Thursday, April 30, 2009

Fifty is Not a Four-Letter Word

Fifty is Not a Four-Letter Word by Linda Kelsey

Holly is a woman who has it all. A loving husband, a teenage son who loves her, a great job, wonderful friends. But just as she is starting to approach fifty years old things start falling apart. This 50 year old birthday thing symbolizes something to her and she just isn't sure it is a good thing. She looses her job, her husband begins to distance himself, and her son moves on with his life.

So Holly begins to have a crisis. Her relationships - whether they are with her mother, her father, her best-friend, her husband, or her son have all changed. Have they changed because she is so depressed about what being fifty means?

But Holly will learn that fifty is just a number and that there is so much more to her life then she ever imagined. She just needs to get there.

I love these sort of women telling stories through their eyes about their lives books. I am not close to 50 but I can't tell you how many of my friends had problems with their 30th birthdays. I personally didn't let it bother me but many had major issues with getting older in that fashion. For me this book shows that life is not over at any age. The character is strong and caring and a good person - but this mid-life crisis and her behavior during it shows that even a good person can falter. And sometimes it seems like everything bad that is happening is the fault of this one thing - when really it is something that has been building up for a long time. Who knows - maybe what seems like the most devastating of things can actually be something that is the best for you and those around you.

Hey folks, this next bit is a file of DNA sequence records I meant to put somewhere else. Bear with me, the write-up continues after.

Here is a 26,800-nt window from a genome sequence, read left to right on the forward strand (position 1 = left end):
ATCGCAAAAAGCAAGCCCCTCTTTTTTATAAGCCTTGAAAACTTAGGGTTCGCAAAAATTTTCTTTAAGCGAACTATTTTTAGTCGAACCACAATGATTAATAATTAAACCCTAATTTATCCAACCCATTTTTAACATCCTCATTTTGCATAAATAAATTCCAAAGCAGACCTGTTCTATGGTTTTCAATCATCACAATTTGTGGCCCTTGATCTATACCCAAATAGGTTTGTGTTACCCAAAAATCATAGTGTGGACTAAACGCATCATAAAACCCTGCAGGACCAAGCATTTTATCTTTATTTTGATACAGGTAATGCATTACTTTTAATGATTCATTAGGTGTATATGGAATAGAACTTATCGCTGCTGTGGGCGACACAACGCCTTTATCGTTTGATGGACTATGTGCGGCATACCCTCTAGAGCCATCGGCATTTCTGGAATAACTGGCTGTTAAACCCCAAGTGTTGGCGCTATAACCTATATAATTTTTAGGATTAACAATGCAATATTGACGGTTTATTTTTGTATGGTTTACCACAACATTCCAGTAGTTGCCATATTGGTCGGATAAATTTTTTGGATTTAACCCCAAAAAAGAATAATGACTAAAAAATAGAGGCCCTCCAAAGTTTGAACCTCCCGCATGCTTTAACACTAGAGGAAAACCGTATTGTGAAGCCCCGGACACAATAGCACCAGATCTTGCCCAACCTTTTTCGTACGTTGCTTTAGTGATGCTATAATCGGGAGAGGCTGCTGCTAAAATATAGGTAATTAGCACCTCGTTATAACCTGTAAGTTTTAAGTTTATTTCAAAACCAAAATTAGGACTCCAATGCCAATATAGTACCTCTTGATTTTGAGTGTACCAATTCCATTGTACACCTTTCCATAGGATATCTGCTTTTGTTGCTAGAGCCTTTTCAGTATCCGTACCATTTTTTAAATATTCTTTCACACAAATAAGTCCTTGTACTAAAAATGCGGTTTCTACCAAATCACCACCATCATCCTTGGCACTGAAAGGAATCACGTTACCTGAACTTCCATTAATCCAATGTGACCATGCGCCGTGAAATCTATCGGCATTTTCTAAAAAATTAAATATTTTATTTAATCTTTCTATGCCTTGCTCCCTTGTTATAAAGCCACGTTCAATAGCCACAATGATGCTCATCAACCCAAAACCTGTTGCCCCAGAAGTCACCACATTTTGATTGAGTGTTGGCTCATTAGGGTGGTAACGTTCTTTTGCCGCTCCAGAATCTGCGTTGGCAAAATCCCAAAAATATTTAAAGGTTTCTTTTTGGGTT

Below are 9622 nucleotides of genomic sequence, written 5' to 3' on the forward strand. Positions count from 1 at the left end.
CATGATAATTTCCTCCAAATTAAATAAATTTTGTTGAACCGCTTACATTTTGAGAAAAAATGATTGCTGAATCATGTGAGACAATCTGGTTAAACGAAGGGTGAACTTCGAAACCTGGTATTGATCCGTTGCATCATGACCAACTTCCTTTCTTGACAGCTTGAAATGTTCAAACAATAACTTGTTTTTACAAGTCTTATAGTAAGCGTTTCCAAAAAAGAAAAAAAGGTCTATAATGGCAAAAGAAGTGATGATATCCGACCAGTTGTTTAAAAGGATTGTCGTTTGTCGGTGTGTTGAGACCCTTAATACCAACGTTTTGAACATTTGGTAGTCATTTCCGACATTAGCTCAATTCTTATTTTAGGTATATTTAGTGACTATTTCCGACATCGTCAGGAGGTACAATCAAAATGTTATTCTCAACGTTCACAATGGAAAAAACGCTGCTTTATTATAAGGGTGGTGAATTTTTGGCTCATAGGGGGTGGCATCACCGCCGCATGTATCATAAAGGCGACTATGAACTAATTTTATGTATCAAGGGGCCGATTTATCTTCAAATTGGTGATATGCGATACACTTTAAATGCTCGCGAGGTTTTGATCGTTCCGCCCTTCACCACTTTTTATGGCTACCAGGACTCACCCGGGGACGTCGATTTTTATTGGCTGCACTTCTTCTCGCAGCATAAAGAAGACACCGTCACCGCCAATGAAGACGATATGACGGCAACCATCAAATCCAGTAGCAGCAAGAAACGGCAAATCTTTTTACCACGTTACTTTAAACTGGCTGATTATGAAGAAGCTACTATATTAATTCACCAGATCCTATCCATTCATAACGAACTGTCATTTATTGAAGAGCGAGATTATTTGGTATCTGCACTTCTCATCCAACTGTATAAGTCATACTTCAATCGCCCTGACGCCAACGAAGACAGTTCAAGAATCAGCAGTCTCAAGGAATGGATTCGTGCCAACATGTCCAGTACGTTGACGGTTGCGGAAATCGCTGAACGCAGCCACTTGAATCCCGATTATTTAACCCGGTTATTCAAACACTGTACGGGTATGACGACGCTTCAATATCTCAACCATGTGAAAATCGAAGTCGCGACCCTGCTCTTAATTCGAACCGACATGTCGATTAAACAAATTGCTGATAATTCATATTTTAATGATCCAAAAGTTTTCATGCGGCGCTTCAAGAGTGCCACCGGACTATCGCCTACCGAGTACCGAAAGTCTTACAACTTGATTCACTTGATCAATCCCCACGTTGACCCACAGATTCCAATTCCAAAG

Usually when a book ends a bit on a cliffhanger I don't like it. But in this experience (I won't tell you what the cliffhanger is) I actually think it made it a better book. You can pick how you think it should be ended. You pick where you think the main character should end up.

As a side note - the mother/daughter relationship in this book is quite interesting. Hope feels like she was never a good enough daughter and that her mother never loved her. Where as her mother always felt a bit of jealousy in regards to hope. I actually know several people who have that sort of relationship with their parent - and I don't know if their parent would ever admit it (except maybe under the possibilities of death). That behavior is one of those ones that scar a child for life and seeing it out in the open may bring some sort of freeness for those that experienced it themselves. They are not the only one.

What genre would you consider this?
Family Dynamics



Missy B. said...

I need to read this one. Thanks for the review!

Holly (2 Kids and Tired) said...

Great review. I have this one in my stack.